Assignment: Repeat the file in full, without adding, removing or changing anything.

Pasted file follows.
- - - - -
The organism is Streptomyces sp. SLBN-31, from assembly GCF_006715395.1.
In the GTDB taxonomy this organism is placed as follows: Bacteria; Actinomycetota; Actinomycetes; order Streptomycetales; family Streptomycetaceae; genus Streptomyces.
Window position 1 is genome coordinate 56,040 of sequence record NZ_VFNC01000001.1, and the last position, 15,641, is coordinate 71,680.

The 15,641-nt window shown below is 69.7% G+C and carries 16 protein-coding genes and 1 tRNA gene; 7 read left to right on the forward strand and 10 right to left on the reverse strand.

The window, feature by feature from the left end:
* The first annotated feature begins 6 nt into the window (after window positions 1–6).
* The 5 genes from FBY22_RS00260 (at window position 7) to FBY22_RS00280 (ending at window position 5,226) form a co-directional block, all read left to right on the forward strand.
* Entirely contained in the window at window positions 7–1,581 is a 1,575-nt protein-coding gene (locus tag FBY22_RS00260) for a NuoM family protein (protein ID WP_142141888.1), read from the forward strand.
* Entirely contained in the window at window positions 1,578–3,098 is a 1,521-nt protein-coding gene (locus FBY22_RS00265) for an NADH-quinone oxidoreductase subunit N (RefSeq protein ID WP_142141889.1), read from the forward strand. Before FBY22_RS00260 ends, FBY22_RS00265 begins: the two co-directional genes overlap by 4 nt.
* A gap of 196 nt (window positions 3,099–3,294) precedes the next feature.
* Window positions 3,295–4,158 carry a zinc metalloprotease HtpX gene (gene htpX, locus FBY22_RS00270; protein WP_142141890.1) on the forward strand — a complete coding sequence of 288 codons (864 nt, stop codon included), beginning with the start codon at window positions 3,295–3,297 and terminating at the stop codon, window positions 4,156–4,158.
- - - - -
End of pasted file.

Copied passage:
The organism is Streptomyces sp. SLBN-31, from assembly GCF_006715395.1.
In the GTDB taxonomy this organism is placed as follows: Bacteria; Actinomycetota; Actinomycetes; order Streptomycetales; family Streptomycetaceae; genus Streptomyces.
Window position 1 is genome coordinate 56,040 of sequence record NZ_VFNC01000001.1, and the last position, 15,641, is coordinate 71,680.

The 15,641-nt window shown below is 69.7% G+C and carries 16 protein-coding genes and 1 tRNA gene; 7 read left to right on the forward strand and 10 right to left on the reverse strand.

The window, feature by feature from the left end:
* The first annotated feature begins 6 nt into the window (after window positions 1–6).
* The 5 genes from FBY22_RS00260 (at window position 7) to FBY22_RS00280 (ending at window position 5,226) form a co-directional block, all read left to right on the forward strand.
* Entirely contained in the window at window positions 7–1,581 is a 1,575-nt protein-coding gene (locus tag FBY22_RS00260) for a NuoM family protein (protein ID WP_142141888.1), read from the forward strand.
* Entirely contained in the window at window positions 1,578–3,098 is a 1,521-nt protein-coding gene (locus FBY22_RS00265) for an NADH-quinone oxidoreductase subunit N (RefSeq protein ID WP_142141889.1), read from the forward strand. Before FBY22_RS00260 ends, FBY22_RS00265 begins: the two co-directional genes overlap by 4 nt.
* A gap of 196 nt (window positions 3,099–3,294) precedes the next feature.
* Window positions 3,295–4,158 carry a zinc metalloprotease HtpX gene (gene htpX, locus FBY22_RS00270; protein WP_142141890.1) on the forward strand — a complete coding sequence of 288 codons (864 nt, stop codon included), beginning with the start codon at window positions 3,295–3,297 and terminating at the stop codon, window positions 4,156–4,158.